While he was having hand surgery (actually directly after) we had a toilet failure in our "new" house. Apparently, the bolts were not tight and the wax ring failed, leading to water damage to the flooring. I don't know how long this had been going on. It never showed up on the home inspection. This is just a tiny bit of the mess I encountered while B was recovering from his hand surgery. I had to take the old toilet out, buy a new toilet, rip all flooring out (which ended up being two layers and required lots of elbow grease to remove, let me tell you!), and then install a new flooring material, cut new baseboards, paint them and then install them, and then set the new toilet ALL BY MYSELF! I hated the old flooring anyway and was just waiting to do the entire bathroom remodel next year but sometimes things don't wait until you're ready. So, out with the old and...
in with the new. Here's the new floor before the baseboards were installed almost a week later. I had to wait until everything was totally dry before completing the job.
And, here is the finished project. New low-flow toilet, new baseboards, new flooring, all wall paint touched up and ready to go. I wish that I could have done the entire remodel at this time but time and money never coincide, at least in this household. I needed B to help me with all that and he will be "out of commission" for 6-12 weeks. He helps the best he can but doing things with just one hand is not as easy as one might think. And next Monday we start watching our new baby granddaughter when our daughter returns to work from her maternity leave.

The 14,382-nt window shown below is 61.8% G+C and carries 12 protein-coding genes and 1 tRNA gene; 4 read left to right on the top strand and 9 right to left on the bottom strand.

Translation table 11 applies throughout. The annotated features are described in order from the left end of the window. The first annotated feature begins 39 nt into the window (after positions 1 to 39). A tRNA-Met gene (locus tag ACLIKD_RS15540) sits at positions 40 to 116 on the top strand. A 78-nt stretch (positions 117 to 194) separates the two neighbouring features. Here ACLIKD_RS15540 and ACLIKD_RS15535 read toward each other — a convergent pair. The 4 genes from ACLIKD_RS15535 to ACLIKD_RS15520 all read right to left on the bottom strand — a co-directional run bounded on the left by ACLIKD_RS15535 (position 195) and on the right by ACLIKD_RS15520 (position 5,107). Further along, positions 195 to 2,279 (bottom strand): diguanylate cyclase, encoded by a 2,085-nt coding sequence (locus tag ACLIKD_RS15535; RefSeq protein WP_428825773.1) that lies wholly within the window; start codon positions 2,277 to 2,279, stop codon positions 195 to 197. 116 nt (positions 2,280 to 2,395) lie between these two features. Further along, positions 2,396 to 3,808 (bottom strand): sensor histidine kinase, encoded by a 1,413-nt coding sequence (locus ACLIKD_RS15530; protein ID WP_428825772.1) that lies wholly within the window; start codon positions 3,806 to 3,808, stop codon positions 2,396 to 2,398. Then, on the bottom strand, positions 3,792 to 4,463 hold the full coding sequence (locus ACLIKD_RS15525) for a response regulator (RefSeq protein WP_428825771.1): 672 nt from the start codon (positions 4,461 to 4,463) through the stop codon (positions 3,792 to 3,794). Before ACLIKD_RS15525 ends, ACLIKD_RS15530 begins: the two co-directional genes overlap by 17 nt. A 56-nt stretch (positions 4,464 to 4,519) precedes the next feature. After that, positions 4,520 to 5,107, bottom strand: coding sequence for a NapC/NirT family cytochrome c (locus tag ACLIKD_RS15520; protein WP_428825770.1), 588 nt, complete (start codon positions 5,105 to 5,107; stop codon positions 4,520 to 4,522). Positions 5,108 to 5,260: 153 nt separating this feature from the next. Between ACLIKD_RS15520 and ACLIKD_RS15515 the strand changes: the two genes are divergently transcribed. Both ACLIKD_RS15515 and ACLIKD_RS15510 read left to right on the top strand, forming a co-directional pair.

How I wish that things weren't as complicated for young couples as they seem to be. It seems that a household needs two incomes in this day and age to really "make it". I know that B and I gave up a lot when we were raising our twins so that I could stay at home. We didn't have the latest automobiles, we didn't have the nicest furniture, we didn't have the latest clothes. But, we were able to manage for me not to go back to work. It was a struggle but I think that it was worth it. We didn't feel the peer pressure that most young couples feel these days to "have it all". We were happy with less. We hardly ever went out to dinner. I grew a lot of my own vegetables. I worked part-time to be able to afford vacations (which were not lavish but they were vacations) once the twins got old enough and were in school.
I guess it's all a matter of choices. Heck...we didn't even own a travel trailer until our late 50's! We have never been to Hawaii or Tahiti but we have been to Canada and the east coast. I'm not sure if it all matters in the end where you have been or what you have done. In the end, it seems like it comes down to the time you spent enjoying the ones you love. It comes down to the fact that you can't take it with you when you leave this place. So, I'm wondering how important it all is in the first place? How many places do you have to see in a lifetime to make a difference? How many new cars, new houses, new clothes or shoes do you need to be happy?
"BE CONTENT WITH WHAT YOU HAVE, REJOICE IN THE WAY THINGS ARE. WHEN YOU REALIZE THERE IS NOTHING LACKING, THE WHOLE WORLD BELONGS TO YOU."